Mitchell substantially sound simply misunderstood
The Court of Appeal has now handed down judgment dealing with issues arising from the interpretation of the “Mitchell” decision following which a “zero tolerance” approach was adopted in many cases as a result of a failure to fully comply with orders and/or directions.
Applications for relief from sanctions had proved unsuccessful given the rigid application by the Courts of “Mitchell” and as a result three cases were fast tracked to the Court of Appeal and heard by The Mater of the Rolls, Lord Justice Dyson, Lord Justice Jackson and Lord Justice Vos.
Denton and Others –v- T H White Limited – An appeal against the decision to allow the Claimant to adduce an additional six witness statements and to vacate the trial with the appellant submitting that the judge had not applied the new CPR 3.9.
Decadent Vapours Limited v Bevan – An application for relief from sanctions was refused where a claimant had failed to comply with an order stating that unless it filed a pre-trial checklist and paid the hearing fee by a specific date, its claim would be struck out.
Utilise v Davis – Considered if a number of breaches could be aggregated together so that whilst individually the breaches were trivial, the breaches considered together militated against relief from sanction.
The matters were considered 16 – 18 June with judgment handed down 4 July 2014.
All three Appeals allowed sending the message that the decision in Mitchell was “sound” but misunderstood.
Parties should agree extension of 28 days where breach “trivial”.
A Three stage approach recommended:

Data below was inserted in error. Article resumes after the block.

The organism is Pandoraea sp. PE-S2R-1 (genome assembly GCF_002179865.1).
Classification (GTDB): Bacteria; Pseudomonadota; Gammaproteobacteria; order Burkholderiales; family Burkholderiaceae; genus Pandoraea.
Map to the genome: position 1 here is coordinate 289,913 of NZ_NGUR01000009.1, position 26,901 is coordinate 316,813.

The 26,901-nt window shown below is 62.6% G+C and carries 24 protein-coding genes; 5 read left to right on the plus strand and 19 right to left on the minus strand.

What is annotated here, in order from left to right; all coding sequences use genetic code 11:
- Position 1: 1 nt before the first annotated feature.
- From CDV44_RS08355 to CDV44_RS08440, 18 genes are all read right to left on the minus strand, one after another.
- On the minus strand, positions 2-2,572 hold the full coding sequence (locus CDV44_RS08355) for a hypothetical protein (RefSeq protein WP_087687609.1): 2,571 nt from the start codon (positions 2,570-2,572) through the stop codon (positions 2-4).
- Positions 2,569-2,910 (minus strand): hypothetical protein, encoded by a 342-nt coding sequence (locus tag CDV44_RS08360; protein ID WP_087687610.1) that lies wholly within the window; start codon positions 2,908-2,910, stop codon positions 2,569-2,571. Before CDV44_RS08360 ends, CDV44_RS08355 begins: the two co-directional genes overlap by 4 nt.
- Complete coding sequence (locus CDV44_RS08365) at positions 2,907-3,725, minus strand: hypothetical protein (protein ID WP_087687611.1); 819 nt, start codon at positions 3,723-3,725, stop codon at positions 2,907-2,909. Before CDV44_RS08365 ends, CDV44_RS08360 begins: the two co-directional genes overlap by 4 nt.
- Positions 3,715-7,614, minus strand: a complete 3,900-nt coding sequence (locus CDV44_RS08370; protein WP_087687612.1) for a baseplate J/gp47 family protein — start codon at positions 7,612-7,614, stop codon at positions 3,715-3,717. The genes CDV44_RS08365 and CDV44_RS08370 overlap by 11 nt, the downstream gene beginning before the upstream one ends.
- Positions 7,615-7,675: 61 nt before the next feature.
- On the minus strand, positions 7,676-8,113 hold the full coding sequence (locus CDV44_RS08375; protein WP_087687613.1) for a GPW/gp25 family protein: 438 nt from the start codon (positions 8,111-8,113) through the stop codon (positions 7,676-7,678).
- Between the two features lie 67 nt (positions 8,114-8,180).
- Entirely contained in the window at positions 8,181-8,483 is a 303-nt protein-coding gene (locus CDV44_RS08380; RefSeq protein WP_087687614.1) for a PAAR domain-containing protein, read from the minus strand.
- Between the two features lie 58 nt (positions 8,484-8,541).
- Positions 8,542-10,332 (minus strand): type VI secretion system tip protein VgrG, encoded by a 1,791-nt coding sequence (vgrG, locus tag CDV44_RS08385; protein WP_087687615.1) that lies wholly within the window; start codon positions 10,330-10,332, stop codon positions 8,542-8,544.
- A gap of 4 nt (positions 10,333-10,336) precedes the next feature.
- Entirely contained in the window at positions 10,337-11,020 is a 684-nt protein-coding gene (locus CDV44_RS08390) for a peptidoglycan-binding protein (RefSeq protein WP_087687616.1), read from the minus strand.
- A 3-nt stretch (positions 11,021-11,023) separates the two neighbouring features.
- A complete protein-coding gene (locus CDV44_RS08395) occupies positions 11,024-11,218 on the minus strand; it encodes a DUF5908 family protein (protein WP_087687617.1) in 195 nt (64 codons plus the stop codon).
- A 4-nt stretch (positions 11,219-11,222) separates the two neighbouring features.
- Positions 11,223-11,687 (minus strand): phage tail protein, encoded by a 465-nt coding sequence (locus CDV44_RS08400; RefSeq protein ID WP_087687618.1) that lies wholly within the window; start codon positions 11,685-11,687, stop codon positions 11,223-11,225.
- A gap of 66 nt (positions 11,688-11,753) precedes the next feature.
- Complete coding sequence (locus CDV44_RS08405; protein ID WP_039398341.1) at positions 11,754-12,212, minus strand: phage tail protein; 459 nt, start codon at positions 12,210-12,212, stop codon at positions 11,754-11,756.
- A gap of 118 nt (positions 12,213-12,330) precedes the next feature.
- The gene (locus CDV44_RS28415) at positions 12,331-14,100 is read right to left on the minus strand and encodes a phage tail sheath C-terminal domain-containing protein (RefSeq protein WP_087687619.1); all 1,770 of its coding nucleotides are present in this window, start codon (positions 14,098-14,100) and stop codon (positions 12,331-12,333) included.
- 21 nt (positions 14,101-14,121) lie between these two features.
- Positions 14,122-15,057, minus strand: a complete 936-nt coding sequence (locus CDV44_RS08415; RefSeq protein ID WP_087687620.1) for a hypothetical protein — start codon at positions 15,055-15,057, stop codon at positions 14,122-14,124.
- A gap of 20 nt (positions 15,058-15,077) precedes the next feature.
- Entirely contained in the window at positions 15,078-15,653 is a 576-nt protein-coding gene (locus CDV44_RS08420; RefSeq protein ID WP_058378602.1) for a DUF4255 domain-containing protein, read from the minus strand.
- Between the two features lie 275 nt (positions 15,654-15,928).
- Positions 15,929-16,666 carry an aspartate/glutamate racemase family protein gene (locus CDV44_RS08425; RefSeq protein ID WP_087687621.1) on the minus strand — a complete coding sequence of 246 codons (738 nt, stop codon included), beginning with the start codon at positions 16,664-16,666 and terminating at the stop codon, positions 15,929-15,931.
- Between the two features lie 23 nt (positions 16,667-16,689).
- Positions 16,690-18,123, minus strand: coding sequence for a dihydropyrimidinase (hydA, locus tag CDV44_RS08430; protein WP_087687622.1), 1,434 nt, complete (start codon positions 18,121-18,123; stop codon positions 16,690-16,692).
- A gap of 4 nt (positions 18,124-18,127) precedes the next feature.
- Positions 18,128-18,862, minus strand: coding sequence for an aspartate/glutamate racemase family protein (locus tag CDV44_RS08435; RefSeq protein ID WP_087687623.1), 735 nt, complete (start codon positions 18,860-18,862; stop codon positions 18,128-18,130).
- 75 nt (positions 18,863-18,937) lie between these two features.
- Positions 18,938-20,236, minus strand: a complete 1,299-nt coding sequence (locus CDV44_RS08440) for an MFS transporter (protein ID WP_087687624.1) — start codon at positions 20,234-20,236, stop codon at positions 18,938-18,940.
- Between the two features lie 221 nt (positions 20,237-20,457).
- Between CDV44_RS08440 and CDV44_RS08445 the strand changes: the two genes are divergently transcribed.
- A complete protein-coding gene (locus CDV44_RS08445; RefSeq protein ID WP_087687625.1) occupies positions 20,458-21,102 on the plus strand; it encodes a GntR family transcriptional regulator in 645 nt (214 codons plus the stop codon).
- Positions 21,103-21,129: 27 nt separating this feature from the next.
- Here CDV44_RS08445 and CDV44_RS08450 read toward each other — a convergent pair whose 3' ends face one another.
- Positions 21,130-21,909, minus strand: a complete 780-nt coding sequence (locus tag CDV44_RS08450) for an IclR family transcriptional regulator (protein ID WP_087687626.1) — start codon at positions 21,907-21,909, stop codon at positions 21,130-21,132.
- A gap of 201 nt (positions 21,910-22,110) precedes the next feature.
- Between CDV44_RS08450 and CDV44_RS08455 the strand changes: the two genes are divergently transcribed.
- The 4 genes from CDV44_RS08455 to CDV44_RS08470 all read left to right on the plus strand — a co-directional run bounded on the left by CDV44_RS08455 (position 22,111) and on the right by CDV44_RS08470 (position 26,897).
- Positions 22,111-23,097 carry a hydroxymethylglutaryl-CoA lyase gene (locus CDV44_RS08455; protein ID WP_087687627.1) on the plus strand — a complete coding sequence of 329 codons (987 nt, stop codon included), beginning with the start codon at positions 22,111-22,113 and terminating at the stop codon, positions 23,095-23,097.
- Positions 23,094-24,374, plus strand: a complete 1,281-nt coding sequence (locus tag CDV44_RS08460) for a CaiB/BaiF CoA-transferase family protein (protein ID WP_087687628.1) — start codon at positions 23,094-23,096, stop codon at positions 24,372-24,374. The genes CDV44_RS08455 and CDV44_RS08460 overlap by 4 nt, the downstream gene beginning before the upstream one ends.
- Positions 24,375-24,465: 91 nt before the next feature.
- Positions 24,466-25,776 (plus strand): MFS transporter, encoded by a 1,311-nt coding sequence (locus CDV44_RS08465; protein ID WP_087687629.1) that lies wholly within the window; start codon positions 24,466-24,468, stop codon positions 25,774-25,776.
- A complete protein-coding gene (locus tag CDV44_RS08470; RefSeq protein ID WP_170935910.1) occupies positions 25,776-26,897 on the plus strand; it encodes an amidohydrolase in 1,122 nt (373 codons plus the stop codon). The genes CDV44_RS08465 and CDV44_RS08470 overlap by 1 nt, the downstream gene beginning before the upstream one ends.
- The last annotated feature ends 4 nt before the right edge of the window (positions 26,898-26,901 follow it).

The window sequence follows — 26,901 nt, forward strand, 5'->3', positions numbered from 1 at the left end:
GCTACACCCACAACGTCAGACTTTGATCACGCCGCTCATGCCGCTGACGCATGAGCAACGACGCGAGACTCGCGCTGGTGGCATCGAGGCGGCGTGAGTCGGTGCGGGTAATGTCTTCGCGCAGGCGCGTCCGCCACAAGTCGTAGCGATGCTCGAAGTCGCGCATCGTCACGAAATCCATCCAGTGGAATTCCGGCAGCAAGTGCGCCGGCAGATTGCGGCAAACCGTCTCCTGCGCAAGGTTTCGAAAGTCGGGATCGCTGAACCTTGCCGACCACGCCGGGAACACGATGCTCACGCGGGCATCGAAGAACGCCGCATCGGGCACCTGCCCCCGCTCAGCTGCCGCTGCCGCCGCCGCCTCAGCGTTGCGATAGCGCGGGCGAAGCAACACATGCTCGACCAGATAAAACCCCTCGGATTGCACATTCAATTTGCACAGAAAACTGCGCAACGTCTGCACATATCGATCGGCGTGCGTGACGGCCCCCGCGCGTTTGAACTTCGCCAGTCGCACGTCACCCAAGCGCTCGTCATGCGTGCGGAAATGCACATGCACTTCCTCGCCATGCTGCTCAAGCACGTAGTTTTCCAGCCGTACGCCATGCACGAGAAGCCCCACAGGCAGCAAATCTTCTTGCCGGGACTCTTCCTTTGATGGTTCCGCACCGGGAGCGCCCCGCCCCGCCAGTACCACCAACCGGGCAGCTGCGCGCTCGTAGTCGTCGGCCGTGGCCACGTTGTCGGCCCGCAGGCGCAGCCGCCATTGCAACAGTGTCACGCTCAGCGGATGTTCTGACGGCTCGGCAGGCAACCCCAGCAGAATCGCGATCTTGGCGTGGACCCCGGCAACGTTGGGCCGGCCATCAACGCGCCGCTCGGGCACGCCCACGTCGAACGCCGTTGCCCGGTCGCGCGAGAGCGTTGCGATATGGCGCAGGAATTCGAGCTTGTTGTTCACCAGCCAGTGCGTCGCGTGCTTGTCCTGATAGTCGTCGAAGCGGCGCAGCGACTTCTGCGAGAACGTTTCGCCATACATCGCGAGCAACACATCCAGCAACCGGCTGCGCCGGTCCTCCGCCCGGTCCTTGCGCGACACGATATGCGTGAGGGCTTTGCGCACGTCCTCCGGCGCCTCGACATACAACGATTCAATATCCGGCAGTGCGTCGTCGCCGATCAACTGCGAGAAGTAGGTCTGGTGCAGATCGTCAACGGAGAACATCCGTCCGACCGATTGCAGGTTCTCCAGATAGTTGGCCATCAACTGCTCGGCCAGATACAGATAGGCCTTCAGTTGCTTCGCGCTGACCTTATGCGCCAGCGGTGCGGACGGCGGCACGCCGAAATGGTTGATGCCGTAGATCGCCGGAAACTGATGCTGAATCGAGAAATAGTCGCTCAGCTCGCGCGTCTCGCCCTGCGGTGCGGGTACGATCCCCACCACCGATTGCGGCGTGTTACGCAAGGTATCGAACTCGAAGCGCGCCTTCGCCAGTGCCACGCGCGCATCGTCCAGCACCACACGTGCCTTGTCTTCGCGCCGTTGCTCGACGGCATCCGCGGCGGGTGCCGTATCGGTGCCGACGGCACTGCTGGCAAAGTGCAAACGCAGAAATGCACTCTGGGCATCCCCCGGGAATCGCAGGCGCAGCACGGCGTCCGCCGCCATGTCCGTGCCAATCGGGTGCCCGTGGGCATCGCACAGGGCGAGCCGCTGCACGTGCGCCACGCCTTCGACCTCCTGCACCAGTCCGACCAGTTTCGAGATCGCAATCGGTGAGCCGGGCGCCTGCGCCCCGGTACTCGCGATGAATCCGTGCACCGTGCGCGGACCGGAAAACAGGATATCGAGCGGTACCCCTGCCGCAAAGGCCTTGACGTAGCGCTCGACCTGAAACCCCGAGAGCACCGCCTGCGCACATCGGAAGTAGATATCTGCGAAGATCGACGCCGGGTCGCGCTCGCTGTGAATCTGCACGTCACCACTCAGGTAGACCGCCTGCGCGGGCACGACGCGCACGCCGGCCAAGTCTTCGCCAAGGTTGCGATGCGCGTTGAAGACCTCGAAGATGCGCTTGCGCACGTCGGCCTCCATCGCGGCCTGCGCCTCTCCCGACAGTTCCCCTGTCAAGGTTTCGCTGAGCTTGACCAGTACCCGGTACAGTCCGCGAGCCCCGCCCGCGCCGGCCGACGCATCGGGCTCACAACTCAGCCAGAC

1. Assess the seriousness and significance of the breach;
2. Assess the reasons why the breach has occurred and
3. Look at all the circumstances of the case taking into account the need to enforce compliance with rules and orders
If the breach is neither serious nor significant the court is unlikely to spend much time on stages 2 & 3.
The COA considered that the satellite litigation that has arisen post “Mitchell” can be blamed on a failure to apply the decision correctly
The Judgment adds that it is “wholly inappropriate” for litigants or their lawyers to take advantage of mistakes by opposing parties in the hope that “relief from sanctions will be denied and that they will obtain a windfall strike out or other litigation advantage”
It should only be in exceptional cases where a contested application for relief from sanctions is necessary with the Court more ready to “penalise” opportunism.
The court can also record on its order that opposition to RFS application was unreasonable conduct to be taken into account under CPR r44.11
Whilst the full judgment is awaited we at Harmans welcome what appears to be a clear signal for the return of common sense with Party’s unable to seek a windfall for oversights and trivial breaches.